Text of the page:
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A new generation of hydrothermal liquefaction (HTL) process can convert all kinds of biomasses to crude bio-oil, which is close enough to fossil crude oil that a simple thermal upgrade and existing refinery technology can subsequently obtain all the liquid fuels we know today.

Add on top of that the HTL process only consumes 10-15 percent of the energy in the feedstock biomass, yielding an energy efficiency of 85-90 percent.

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This HTL process accepts all biomasses – sewage sludge, manure, wood, compost and plant material along with waste from households, meat factories, dairy production and similar industries.

To date, it is the most feedstock flexible of any liquid fuel producing process, including pyrolysis, bio-ethanol, gasification with Fischer-Tropsch or catalytic upgrading of different vegetable or agro-industrial residual oils, and does not carry higher costs than these.

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HTL is basically pressure cooking, but instead of cooking the biomass in batches, one pot-full at a time, this new generation of HTL works off of flow production, where the biomass injects into a 400°C pre-heated reactor, “cooked” under high pressure for about 15 minutes and then quickly cooled down to 70°C.

At 400°C and high pressure the water is in a supercritical state, neither liquid nor gas, at which it easily decomposes the biomass. The process is environmentally friendly, since no harmful solvents are a part of the process, and the energy efficiency is very high: The HTL process only consumes approximately 10-15 percent of the energy in the feedstock biomass, because the heat energy recycles between the heating and cooling of the process medium.

The wet medium means HTL readily accepts moist or wet biomasses, such as those mentioned above. Wet biomasses are in vast majority on Earth. All other known processes for liquid bio-fuel production either require expensive drying or only make use of a limited proportion of the biomass, e.g. the carbohydrate content.

The water phase emanating from the HTL process has low carbon contents and can either recycle into the process or ultimately end up purified to attain drinking water quality, which is the long-term goal. As such HTL replaces the burden of disposal with the benefit of recycling.

The HTL process has the following benefits:
• Crude HTL oil has high heating values of approximately 35-39 MJ/kg on a dry ash free basis
• The HTL process only consumes approximately 10-15 percent of the energy in the feedstock biomass, yielding an energy efficiency of 85-90 percent
• Crude HTL oil has very low oxygen, sulphur and water content (compared to e.g. pyrolysis oil which typically contains approx. 50 percent water)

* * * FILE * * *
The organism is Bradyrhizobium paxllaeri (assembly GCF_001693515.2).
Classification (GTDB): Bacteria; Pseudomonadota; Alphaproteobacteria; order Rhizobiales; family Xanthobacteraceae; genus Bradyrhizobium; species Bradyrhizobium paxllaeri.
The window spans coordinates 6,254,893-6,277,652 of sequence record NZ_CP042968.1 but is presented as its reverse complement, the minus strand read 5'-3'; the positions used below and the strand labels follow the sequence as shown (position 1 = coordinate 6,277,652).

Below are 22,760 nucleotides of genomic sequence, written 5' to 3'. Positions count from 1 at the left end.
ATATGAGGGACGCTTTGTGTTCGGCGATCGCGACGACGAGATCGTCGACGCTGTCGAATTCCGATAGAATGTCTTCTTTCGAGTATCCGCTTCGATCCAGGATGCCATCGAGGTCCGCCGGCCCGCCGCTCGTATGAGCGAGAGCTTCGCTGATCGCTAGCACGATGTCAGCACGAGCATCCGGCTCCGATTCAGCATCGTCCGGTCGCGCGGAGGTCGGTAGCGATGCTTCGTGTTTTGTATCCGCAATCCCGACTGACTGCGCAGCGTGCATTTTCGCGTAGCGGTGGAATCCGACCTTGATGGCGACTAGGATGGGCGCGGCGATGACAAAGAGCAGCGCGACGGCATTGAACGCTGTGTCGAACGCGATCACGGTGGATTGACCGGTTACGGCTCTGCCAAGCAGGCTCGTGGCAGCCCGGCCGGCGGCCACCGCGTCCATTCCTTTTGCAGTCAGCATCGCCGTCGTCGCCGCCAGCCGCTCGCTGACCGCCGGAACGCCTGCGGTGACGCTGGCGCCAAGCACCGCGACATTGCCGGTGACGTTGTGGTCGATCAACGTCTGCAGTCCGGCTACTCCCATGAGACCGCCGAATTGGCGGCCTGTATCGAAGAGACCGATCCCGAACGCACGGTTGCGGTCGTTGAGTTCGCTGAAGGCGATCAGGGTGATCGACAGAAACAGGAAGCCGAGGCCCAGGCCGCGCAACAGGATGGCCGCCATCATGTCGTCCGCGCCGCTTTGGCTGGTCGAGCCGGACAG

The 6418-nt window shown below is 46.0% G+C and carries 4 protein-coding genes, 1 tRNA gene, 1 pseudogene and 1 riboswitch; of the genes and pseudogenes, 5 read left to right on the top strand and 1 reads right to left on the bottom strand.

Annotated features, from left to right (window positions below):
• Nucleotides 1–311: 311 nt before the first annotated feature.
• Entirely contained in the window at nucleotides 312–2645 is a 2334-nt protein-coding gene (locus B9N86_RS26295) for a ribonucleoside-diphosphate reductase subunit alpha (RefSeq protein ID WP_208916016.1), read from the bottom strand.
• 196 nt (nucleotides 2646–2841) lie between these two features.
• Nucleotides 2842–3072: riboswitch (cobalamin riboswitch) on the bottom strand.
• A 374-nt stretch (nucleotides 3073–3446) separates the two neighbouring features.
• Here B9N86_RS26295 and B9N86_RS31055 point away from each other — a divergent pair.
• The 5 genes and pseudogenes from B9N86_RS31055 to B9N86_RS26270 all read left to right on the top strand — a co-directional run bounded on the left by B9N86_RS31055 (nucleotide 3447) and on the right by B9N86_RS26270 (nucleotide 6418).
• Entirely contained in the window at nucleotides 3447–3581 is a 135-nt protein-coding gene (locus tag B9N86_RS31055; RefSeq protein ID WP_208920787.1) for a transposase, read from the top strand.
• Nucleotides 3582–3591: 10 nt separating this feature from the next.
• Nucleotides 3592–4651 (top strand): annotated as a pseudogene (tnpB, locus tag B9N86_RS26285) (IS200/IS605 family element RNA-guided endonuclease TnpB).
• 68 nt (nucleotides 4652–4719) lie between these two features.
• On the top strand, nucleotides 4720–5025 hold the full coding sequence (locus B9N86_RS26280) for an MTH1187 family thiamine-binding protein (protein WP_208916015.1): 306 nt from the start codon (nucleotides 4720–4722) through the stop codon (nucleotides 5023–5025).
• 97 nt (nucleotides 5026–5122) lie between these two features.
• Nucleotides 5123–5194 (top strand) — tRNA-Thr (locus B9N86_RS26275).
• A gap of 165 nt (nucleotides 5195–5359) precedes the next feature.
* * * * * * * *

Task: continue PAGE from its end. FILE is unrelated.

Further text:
• HTL oil recovers more than 70 percent of the feedstock carbon content (single pass)
• HTL oil is storage stable, and has comparatively low upgrading requirements, due in part to a high fraction of middle distillates in the crude oil. It is much less upgrade intensive than e.g. pyrolysis oil, which needs immediate upgrading in order not to deteriorate.
• The bio-oil from HTL can see use as-produced in heavy engines or it can end up hydrogenated or thermally upgraded to obtain diesel-, gasoline- or jet-fuels by existing refinery technology. In this sense, HTL bio-oil is directly comparable to fossil crude oil. This is unique among liquid bio-fuels and means that it can directly enter the existing fuel distribution network for automotive transportation in any concentration, giving it full drop-in properties.

In Denmark, Aarhus University and Aalborg University are in partnership on HTL research at all levels. In Aarhus, Dept. of Chemistry focuses on fundamental understanding of the process and quick surveys of the effects of different feedstocks and catalysts along with subsequent upgrading. Dept. of Agro-Ecology develops energy crops while Dept. of Engineering works on pilot-scale HTL. Energy crop development is also under the microscope at Aalborg University (Dept. of Energy Technology), which focuses on pilot-scale production and process efficiency, as well as upgrading of HTL bio-oil along with end user testing of oils and upgraded distillates in engines and turbines. The Dept. of Biotechnology, Chemistry and Environmental Engineering, AAU Esbjerg, directs its activities toward extracting value not only from the oil, but also from the effluents.

About the HTL process:
• HTL operates in hot, compressed water at >300 degrees C and >200 bar, often assisted by catalysts
• Boiling ends up suppressed, i.e. no energy is expended to overcome the latent heat of evaporation
• Successful HTL is dependent on extremely swift heating and cooling of the biomass, in order to avoid the formation of tar or ash compounds
• Heat energy recycles between the heating and cooling of the process medium
• A typical pilot-scale plant yields 30 liters of bio-oil per day – one such plant is under development at Aalborg University
• An industrial scale plant can be anything from 300 barrels per day up several thousand, comparable to fossil oil wells
• Some HTL has made use of heterogeneous as well as homogeneous catalysts, e.g. ZrO2

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